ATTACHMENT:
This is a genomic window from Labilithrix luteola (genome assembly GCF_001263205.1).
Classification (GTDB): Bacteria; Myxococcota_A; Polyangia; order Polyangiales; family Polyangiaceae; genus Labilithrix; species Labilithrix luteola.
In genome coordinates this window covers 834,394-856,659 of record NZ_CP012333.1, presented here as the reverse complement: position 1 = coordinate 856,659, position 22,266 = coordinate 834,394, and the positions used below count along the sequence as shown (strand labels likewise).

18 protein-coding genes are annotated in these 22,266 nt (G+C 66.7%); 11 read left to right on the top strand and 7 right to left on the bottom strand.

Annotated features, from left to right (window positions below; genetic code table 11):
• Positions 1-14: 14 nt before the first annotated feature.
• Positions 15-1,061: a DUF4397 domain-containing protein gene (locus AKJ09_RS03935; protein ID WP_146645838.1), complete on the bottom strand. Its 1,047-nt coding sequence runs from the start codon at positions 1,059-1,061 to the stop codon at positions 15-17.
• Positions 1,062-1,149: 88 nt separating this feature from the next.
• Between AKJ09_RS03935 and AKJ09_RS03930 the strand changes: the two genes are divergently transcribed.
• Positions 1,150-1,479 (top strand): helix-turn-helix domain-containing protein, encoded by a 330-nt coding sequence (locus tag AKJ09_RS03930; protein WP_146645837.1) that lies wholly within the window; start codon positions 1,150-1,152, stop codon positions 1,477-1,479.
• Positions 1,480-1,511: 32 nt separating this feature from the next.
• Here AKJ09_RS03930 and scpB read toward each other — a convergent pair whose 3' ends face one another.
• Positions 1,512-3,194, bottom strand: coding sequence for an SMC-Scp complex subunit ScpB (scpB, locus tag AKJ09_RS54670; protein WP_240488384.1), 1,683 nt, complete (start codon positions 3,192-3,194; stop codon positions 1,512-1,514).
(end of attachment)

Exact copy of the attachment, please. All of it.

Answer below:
This is a genomic window from Labilithrix luteola (genome assembly GCF_001263205.1).
Classification (GTDB): Bacteria; Myxococcota_A; Polyangia; order Polyangiales; family Polyangiaceae; genus Labilithrix; species Labilithrix luteola.
In genome coordinates this window covers 834,394-856,659 of record NZ_CP012333.1, presented here as the reverse complement: position 1 = coordinate 856,659, position 22,266 = coordinate 834,394, and the positions used below count along the sequence as shown (strand labels likewise).

18 protein-coding genes are annotated in these 22,266 nt (G+C 66.7%); 11 read left to right on the top strand and 7 right to left on the bottom strand.

Annotated features, from left to right (window positions below; genetic code table 11):
• Positions 1-14: 14 nt before the first annotated feature.
• Positions 15-1,061: a DUF4397 domain-containing protein gene (locus AKJ09_RS03935; protein ID WP_146645838.1), complete on the bottom strand. Its 1,047-nt coding sequence runs from the start codon at positions 1,059-1,061 to the stop codon at positions 15-17.
• Positions 1,062-1,149: 88 nt separating this feature from the next.
• Between AKJ09_RS03935 and AKJ09_RS03930 the strand changes: the two genes are divergently transcribed.
• Positions 1,150-1,479 (top strand): helix-turn-helix domain-containing protein, encoded by a 330-nt coding sequence (locus tag AKJ09_RS03930; protein WP_146645837.1) that lies wholly within the window; start codon positions 1,150-1,152, stop codon positions 1,477-1,479.
• Positions 1,480-1,511: 32 nt separating this feature from the next.
• Here AKJ09_RS03930 and scpB read toward each other — a convergent pair whose 3' ends face one another.
• Positions 1,512-3,194, bottom strand: coding sequence for an SMC-Scp complex subunit ScpB (scpB, locus tag AKJ09_RS54670; protein WP_240488384.1), 1,683 nt, complete (start codon positions 3,192-3,194; stop codon positions 1,512-1,514).